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S.W.

answers from Detroit on

I see you have a lot of input already but here's my 2 cents anyway. Have you ever see the TV show Botched? You risk IQ points by watching it but one of the things they emphasize is finding the right surgeon for the procedure. Just because she goes to the consultation now doesn't mean she has to have the surgery now. You never know, the surgeon might actually recommend she hold off for a couple of years. I know she's of age but you're still her mom and she still needs guidance and assistance with uncharted waters. Your last comment makes me smile. Mine is 15 and I often wonder what I'm in for... :-) S.

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D.E.

answers from Phoenix on

I personally love the way nose rings look. I feel like I have kinda a big nose and was afraid to pierce my nose ,because I felt it would draw more attention to my nose , but it actually looks really good on me . Nose rings can also look good on any nose. It doesn't have to be small and cute. I waited until I was about 25 and I feel like it never goes out of style. I think 18 is an appropriate age to pierce nose . Now anything under 18 I would say definitely No. I would say have her get a fake one first to see if she likes it.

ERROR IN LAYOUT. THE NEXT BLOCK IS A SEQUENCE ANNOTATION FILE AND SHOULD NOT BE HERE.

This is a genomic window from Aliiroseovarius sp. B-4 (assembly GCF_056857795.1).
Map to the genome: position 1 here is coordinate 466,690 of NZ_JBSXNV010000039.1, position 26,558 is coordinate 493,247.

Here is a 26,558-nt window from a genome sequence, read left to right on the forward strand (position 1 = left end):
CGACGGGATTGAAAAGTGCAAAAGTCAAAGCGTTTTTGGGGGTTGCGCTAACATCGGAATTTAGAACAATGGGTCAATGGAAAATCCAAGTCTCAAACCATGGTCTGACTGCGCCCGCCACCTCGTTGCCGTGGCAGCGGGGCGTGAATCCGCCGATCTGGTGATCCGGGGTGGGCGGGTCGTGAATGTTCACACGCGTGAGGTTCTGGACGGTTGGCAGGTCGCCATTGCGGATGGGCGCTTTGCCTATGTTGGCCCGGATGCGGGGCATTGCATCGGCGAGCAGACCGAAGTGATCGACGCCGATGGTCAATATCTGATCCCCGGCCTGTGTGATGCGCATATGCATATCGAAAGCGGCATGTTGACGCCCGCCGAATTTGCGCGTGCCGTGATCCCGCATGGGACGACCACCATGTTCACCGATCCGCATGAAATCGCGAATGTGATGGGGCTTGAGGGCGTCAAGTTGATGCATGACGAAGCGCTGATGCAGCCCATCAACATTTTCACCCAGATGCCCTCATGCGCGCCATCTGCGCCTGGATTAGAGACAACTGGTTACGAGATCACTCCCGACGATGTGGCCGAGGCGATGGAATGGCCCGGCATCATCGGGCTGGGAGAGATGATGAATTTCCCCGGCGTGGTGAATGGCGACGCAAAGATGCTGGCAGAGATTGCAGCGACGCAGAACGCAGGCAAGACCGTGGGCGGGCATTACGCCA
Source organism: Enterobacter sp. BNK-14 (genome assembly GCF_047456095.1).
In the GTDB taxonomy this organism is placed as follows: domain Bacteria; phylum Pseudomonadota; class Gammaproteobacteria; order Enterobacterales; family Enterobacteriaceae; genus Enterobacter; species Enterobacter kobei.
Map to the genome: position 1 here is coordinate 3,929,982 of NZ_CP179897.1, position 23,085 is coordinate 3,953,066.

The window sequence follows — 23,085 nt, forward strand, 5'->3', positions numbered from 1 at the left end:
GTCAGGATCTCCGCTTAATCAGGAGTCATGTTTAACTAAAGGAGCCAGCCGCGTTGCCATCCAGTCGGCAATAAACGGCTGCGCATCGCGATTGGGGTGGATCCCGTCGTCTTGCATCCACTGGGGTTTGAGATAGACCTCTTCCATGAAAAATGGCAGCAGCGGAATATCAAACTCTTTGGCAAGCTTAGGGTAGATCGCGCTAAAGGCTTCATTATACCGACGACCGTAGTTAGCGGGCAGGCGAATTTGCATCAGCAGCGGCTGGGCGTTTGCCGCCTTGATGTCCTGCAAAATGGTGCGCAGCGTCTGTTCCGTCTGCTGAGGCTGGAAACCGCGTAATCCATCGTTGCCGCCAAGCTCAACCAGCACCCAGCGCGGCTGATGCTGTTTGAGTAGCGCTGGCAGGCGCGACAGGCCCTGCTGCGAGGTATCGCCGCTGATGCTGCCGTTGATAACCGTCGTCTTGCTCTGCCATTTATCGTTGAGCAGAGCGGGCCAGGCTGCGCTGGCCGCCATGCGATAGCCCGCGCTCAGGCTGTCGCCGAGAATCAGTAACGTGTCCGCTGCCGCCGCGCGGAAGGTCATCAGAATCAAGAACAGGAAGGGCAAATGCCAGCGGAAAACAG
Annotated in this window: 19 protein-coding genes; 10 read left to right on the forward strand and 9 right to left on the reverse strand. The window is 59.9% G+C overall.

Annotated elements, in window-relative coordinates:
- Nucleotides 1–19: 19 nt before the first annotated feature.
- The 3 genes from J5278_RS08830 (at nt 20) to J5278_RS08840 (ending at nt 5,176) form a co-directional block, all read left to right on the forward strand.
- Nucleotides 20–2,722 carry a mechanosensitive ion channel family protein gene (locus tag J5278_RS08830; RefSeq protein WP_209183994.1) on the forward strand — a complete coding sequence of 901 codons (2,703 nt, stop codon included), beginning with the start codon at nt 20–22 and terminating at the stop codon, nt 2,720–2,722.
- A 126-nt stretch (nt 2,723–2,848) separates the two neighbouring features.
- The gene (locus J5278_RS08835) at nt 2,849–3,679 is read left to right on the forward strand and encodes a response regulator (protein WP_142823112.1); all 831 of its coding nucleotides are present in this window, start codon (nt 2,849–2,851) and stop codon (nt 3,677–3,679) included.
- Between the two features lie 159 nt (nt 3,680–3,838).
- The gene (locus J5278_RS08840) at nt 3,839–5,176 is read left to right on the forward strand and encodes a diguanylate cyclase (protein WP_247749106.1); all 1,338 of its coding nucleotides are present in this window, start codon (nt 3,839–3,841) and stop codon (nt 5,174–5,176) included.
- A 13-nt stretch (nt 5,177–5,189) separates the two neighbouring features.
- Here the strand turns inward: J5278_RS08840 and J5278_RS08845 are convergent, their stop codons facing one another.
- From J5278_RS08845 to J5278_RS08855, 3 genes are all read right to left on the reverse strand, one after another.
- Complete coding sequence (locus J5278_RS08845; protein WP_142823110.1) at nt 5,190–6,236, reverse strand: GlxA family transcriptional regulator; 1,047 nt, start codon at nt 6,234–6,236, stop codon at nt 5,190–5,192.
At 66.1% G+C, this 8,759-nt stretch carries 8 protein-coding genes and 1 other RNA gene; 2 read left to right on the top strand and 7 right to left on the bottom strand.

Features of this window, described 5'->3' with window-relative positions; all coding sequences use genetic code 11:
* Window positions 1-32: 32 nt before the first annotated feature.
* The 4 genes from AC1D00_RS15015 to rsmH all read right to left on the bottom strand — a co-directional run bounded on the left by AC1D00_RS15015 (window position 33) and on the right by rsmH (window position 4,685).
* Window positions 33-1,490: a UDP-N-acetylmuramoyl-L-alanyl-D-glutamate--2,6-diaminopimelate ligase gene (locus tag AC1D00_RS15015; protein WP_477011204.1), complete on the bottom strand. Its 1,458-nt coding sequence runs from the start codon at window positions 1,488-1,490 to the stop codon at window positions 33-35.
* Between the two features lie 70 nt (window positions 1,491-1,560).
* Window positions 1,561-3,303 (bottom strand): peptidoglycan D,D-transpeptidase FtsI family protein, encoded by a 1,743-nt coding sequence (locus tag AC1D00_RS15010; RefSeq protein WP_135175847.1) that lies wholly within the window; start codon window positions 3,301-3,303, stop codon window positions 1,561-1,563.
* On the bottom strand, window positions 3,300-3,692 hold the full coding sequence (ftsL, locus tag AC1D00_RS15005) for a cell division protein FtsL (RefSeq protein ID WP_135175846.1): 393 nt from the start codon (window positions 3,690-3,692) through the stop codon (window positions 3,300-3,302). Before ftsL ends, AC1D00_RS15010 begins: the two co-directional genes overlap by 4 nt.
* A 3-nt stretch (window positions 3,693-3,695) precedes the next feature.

S.T.

answers from Houston on

If it were my child, I would go to the consultation. Support and agreement are not the same. I would go to show my support of my child's personal concerns and to be the second pair of ears (more seasoned no less) during the consultation. Undoubtedly you will have questions and concerns which your daughter does not think of and perhaps will not want to raise.

My friend had breast augmentation when we were in college. She paid for it, did her research on which type and which surgeon, etc. Her mother utterly refused to go with her to any of the appointments or the surgery itself. I took my friend to the surgery and cared for her post surgery. At the time I remember wondering why is her mother not here? Fine, mom doesn't agree but clearly adults can do what they please and mom's attitude didn't change the outcome. My friend had her surgery in spite of her mother's disapproval and lack of support. I remember filing the incident away as something to remember when I became a parent. Good luck whatever you decide.